What is a mammal? Bonus points edition.

Let’s go back to the last science class to answer today’s question. Not last last science class. Not physics or chemistry for non-science majors or forensic whatevertheelective, let’s go back to around 5th grade animal science.

What is a mammal?

A mammal is warm-blooded.

A mammal mommy produces milk for its young.

A mammal bears live young (except in Australia….of course)

That’s fine, I guess. But it’s not good enough for me, children. I am the student who demands bonus points, the finest in Lisa Frank stickers and additional pluses after my A. Let’s step up our mammal game.

For bonus points:

A mammal has true hair. Before you start imagining animals wearing wigs or merkins, think about what are considered ‘hairy’ non-mammals. Spiders and that yeti crab come to mind for me.

Children, are you ready for a new brushably soft animal companion? It's Kiwa! The Yeti Crab.

These hairs are actually “setae” which are connected to the nervous system of the animals used to sense the world around them. So remember that next time you want to really torture a spider (I’m not here to judge why), just give it a haircut.

A mammal has a four chambered heart. Fish get by with two and amphibians three. Reptiles have three or three and half chambers. And birds think they’re as good as us with four chambers. But we mammals have  sweat glands and more middle ear bones so we still win.

Stupid, panting bird. Can't even sweat.

A mammal has baby teeth and big boy teeth. Also known as milk teeth or deciduous teeth and permanent teeth, respectively.  On the last podcast, I pondered what the deal with sets of teeth was all about. We guessed correctly that other animals (polyphyodonts) just burn through multiple sets of teeth. Unlike sharks that can go through 30,000 in a lifetime, we mammals (diphyodonts) get a special hardy set of two to do all the chewing we’re so famous for.

No, it's not some little gif on loop. This is actually a 5 hour gif of a cow doing what cows do best - Nothing of interest.

Of course, there are exceptions. Elephants get up to 6 replacements. They come and go in regular intervals up until that last set, after those are worn out the elephant kind of just starves to death. Tough break. Manatees are the other exception. They get the same marching molars system to compensate a hardy diet of veggies mixed with sand.   The reptiles scoff at our puny set of molars but at least we have all kinds of tooth shapes.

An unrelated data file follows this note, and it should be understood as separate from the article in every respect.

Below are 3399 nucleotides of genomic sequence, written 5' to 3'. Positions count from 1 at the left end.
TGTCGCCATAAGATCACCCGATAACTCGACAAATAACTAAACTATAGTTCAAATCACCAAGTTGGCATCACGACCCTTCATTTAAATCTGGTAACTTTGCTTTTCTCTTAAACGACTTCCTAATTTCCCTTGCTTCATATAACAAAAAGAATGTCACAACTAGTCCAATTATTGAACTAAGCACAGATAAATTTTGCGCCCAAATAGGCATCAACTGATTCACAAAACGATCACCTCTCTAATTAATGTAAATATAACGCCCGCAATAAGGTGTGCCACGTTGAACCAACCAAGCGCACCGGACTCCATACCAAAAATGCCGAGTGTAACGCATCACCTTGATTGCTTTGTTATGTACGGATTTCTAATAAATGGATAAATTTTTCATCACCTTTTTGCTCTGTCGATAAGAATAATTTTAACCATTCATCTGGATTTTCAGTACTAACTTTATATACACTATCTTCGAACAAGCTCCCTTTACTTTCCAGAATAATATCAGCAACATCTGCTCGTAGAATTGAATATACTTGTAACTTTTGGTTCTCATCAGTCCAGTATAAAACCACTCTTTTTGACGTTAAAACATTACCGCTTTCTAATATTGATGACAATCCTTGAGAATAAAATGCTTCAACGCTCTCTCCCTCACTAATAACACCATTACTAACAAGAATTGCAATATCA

A mammal is a heterodont. We have all kinds of teeth in a mouth: molars, canines, incisors, buck (although I have see buck toothed fish *shudder*) The shapes vary depending on the mammal and what a variety it is!

Like a boss.

Pretty. Pretty cool. I don’t know about you but I feel more informed about mammals.There are probably some even more advanced level mammal distinctions but I just wanted to get to the teeth.


3 comments on “What is a mammal? Bonus points edition.

  1. What is the deal with baleen plates in whales? Are they technically teeth? Do they also have multiple sets of baleen plates? Did it take me longer to ask this here than it would have taken to just AskJeeves it? Why do I use AskJeeves?

    • I actually used ChaCha because I couldn’t find a totally clear answer anywhere else. However, the ChaCha answer is self-contradictory (unless whales are not mammals): “Baleen whales are [sic] do not have teeth, they have baleen plates for filtering food from water. They work like a strainer. The largest known animal species, the Blue Whale, is a baleen whale. All mammals have teeth.Mammals have only two sets of teeth, the first set they get soon after birth, often called the ‘milk teeth’ and a larger set they acquire as an adult.” Help!

      • Well I checked with our and staff and it would appear that baleen is not considered a kind of teeth however the ancestors of whales did have true teeth. There was even a grace period where whales had both sharp teeth and baleen in one mouth and my guess is that since one virtually replaced the other, literally and in function, the word kind of stuck. So, by composition, no, they are not true teeth but function/evolution-wise? I’m gonna go with “teeth”

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